Without going deep into math, is there a way to make sure that non-open source programs like WhatsApp, FaceTime, Zoom, etc. are really using end-to-end encryption instead of just 'regular encryption' (i.e. the server has the cryptographic keys)?
Is there's a way to make sure that non-open source programs are really using end-to-end encryption?
Only by deep reverse-engineering. Which is hard, and might be illegal. Plus the apps are a moving target: they change like weekly. And, using end-to-end encryption is not proof that no interception is possible: this encryption (or its key generation) could be weak, accidentally, deliberately, perhaps surreptitiously. In the end, there's no practical way¹.
True story: I was the lead engineer for this² modem capable of end-to-end encryption with negotiation of session keys using Smart Cards, released in 1990, sold in France with some success. A director of our company insisted that we get approval from the authorities for these features, because that was raised in a conversation with Apple France, our main distributor. Soon after (mid 1991) I had a guy introducing himself with a military rank in my office, explaining that the law required that for crypto devices sold to the general public, there must be a way to find the key with a test requiring at most 240 steps. He required a detailed description of the protocol. I argued that changing it would break interoperability. The guy proposed addition of a side channel leaking the session key, so that if one end was using the rigged device, the session key would be available for one intercepting the line signal and knowing the method. I had the distinct impression this was standard procedure. In the end, I created a new packet type that older devices ignored, containing the session key RSA-encrypted, sent at moreless regular intervals, and new models did that. I remember the guy came for a demo. I insisted not to know the production private key, for my own safety. I still have the source code for that device, in 8051 assembly.
Note: the main feature of that device's point to point crypto was that, when you had made a set of Smart Cards, and inserted one in your modem, you could be confident that only someone holding another Smart Card from the set could connect. This feature was not compromised, as French law did not ask.
¹ No practical way to be confident that there is effective end-to-end encryption. It's sometime possible to prove that there is no end-to-end encryption. For example, if data goes thru a central server thru a https link protected using a server certificate, and the user messages are revealed by breaking that https encryption using a local proxy (a standard hack on one's device), then we are sure there is no end-to-end encryption.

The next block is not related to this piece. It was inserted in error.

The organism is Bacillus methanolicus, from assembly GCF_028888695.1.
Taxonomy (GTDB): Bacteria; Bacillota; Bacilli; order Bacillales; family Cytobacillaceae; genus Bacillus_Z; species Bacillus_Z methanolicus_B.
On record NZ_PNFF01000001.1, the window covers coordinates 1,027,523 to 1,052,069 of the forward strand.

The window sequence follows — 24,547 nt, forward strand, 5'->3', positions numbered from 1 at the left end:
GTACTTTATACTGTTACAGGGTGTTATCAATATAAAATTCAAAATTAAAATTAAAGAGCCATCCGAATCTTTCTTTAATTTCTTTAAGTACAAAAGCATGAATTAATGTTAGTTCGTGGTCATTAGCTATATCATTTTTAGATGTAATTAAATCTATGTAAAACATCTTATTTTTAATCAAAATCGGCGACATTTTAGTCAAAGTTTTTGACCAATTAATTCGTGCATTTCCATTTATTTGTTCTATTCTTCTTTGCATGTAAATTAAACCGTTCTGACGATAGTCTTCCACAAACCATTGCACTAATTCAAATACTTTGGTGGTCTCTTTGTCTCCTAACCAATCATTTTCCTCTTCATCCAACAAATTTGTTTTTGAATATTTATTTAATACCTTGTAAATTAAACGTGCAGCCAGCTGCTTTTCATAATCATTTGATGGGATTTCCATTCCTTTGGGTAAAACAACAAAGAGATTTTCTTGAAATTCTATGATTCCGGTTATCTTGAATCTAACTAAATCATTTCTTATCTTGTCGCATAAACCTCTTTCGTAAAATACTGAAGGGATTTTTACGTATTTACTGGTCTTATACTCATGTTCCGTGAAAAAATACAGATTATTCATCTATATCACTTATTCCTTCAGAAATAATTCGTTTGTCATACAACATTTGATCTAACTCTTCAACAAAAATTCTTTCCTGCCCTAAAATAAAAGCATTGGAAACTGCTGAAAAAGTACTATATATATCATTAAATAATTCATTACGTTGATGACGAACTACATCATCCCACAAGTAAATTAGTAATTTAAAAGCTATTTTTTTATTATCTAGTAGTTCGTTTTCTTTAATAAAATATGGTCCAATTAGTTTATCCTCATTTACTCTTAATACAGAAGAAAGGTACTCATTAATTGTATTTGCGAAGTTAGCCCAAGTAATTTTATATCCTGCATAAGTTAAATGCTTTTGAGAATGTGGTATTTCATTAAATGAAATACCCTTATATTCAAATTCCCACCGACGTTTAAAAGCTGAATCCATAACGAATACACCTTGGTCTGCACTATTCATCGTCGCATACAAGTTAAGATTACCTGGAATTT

² Scroll down and click on the wide picture or right arrow for more, including internals.
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In the original question:
non-open source programs like WhatsApp, FaceTime, Zoom, etc
I think what you're really asking for is whether you can trust that something is using end-to-end encryption that you didn't personally install and host.
I don't think this is practical, even for open source software. The reason being that if you use someone else's service running jitsi or BigBlueButton, you're assuming they're running exactly what's provided on the public repository. Who really knows whether this is true.
So in my opinion, your best option is to find a service that uses some form of external verification (audit) that you trust, or run it yourself.
Agreed there is no way to be sure, in the sense that in general it's hard to be completely sure what is going on in any electronic device. Even if you dismantle it, and somehow observe what is going on, how do you know the device you are using to inspect it has not been hacked? Even supposing you built it yourself from scratch, how do you know someone didn't compromise it while you were asleep? You can take paranoia to almost any level.
In practice though, a reasonable test would be to test it externally, that is capture a sample of the packets of data exchanged and then examine the bits to see if the data is encrypted as advertised. Provided the external specification is published, or even if it is not, this should not be impossible. Of course this would only show that the captured packets were properly encrypted, it would be possible that the device sends un-encrypted packets on Sundays. In general, to be reasonably confident that cryptographic software does what it claims, you do need to examine the source code.